The shunga (春画) woodblock print “Octopus and Shell Diver” (蛸と海女), better known as “The Dream of the Fisherman’s Wife”, is taken from the third volume of Kinoe no Komatsu (喜能会之故真通), the most famous work in the corpus of erotic prints by Katsushika Hokusai (葛飾北斎), and depicts a woman abandoned in the ecstasy of an embrace with a pair of octopuses. This composition, which the scholar Francesco Morena defines, with an extremely effective synthesis, “engaging and shocking”, caused in the Western world a considerable stir.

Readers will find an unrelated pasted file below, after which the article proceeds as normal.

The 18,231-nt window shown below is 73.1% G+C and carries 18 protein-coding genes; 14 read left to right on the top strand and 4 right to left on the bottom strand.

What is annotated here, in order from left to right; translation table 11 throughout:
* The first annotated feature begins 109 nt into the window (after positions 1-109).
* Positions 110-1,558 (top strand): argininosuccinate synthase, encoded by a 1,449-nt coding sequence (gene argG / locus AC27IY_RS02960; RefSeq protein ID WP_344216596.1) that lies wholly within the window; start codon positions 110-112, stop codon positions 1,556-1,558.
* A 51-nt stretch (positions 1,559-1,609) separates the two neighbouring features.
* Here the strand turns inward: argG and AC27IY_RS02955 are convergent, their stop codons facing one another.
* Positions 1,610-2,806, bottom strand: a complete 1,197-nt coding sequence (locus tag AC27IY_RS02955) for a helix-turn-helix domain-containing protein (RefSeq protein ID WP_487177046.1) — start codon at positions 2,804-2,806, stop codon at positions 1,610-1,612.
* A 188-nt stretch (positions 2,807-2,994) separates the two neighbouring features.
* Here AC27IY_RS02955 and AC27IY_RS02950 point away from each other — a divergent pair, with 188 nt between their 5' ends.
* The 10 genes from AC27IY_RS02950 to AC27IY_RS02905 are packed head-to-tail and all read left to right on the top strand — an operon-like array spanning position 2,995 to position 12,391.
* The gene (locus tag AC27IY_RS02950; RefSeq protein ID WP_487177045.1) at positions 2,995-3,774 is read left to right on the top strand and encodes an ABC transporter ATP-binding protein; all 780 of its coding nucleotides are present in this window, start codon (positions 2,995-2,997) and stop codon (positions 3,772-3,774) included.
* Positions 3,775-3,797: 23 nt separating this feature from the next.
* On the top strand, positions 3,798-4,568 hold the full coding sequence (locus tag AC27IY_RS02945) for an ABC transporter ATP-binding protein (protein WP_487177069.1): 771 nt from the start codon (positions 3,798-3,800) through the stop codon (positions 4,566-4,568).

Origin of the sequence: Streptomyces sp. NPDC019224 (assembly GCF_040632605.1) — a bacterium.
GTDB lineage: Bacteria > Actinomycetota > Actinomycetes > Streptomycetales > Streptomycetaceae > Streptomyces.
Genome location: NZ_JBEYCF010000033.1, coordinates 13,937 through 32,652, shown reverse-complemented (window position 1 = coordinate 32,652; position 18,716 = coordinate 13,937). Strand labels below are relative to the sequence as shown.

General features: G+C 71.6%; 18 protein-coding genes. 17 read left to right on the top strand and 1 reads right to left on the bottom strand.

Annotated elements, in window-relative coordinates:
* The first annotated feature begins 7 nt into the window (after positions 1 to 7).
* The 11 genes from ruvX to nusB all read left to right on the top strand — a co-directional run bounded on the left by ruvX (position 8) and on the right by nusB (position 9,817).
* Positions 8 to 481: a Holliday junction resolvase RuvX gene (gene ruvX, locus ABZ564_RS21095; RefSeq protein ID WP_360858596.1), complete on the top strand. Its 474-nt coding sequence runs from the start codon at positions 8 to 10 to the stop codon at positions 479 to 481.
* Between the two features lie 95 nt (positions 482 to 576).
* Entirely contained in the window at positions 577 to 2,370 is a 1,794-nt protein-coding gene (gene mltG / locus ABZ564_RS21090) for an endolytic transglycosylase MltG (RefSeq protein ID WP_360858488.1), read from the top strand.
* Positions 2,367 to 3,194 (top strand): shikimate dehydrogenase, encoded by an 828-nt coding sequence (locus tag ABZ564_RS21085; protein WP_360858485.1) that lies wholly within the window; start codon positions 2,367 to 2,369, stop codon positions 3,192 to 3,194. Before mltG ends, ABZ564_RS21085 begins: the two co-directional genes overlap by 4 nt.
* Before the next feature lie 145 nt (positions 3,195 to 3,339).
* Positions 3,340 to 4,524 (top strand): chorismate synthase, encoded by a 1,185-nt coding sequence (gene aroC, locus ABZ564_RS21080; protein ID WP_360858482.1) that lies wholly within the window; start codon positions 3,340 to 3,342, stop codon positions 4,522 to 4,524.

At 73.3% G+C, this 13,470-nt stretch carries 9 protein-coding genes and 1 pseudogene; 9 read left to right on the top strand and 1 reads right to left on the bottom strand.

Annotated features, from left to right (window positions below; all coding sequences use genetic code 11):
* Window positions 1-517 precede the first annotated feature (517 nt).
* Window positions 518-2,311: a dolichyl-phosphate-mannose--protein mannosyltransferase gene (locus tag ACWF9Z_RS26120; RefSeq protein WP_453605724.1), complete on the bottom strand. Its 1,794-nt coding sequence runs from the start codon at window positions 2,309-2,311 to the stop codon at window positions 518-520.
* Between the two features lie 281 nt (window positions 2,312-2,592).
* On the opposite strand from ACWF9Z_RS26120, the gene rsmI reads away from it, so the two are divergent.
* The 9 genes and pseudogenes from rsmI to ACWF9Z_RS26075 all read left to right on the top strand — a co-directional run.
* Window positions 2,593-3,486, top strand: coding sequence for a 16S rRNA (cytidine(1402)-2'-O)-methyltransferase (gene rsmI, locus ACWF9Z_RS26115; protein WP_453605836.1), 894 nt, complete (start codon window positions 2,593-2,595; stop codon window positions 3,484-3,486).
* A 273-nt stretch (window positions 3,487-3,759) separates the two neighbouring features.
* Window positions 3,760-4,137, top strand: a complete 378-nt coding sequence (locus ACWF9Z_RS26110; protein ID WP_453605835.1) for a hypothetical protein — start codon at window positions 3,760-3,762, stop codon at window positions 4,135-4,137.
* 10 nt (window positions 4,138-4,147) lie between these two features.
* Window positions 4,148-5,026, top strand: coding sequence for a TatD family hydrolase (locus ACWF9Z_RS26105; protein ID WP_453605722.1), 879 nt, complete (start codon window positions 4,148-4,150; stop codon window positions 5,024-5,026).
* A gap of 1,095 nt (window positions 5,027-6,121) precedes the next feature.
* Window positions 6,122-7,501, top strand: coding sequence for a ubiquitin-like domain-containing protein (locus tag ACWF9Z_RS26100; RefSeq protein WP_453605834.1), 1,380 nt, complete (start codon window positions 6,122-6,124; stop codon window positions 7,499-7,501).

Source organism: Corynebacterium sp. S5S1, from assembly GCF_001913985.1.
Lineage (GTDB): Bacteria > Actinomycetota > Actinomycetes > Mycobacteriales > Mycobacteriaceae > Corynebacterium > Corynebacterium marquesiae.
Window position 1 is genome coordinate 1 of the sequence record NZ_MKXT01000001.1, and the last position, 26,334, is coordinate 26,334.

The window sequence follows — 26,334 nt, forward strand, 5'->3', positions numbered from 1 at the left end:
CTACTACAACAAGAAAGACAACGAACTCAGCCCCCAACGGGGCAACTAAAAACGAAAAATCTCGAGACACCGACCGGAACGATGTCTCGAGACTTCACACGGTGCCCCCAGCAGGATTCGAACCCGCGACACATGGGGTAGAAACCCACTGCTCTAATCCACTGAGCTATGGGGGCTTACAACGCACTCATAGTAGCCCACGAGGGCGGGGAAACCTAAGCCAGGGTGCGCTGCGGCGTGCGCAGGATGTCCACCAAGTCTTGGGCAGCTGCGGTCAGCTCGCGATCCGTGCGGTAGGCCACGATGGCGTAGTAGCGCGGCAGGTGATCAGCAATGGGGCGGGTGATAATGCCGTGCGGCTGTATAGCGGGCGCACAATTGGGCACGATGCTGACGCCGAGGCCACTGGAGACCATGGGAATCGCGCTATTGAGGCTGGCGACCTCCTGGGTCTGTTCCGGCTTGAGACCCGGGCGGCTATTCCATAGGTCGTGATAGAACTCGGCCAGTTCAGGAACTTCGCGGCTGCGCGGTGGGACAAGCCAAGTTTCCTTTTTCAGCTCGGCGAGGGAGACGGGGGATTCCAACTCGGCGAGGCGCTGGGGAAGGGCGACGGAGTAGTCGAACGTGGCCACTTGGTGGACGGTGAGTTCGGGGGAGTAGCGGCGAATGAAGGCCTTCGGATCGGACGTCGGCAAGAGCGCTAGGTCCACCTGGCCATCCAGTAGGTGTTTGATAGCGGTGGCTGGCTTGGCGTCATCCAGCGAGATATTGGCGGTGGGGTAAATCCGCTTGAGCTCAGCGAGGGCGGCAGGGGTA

In 1896 Edmond de Goncourt described it as “a frightful image”. In 1889, instead, Joris-Karl Huysmans wrote: «The most beautiful Japanese print I know is terrifying […]. The almost superhuman expression of anguish and pain which convulses the long Pierrot-like figure, with her aquiline nose, and the hysterical joy simultaneously conveyed by her forehead and her eyes closed as though in death, are admirable» (cf. Francesco Morena, Hokusai, 2007 Giunti Editore, pp. 57-58).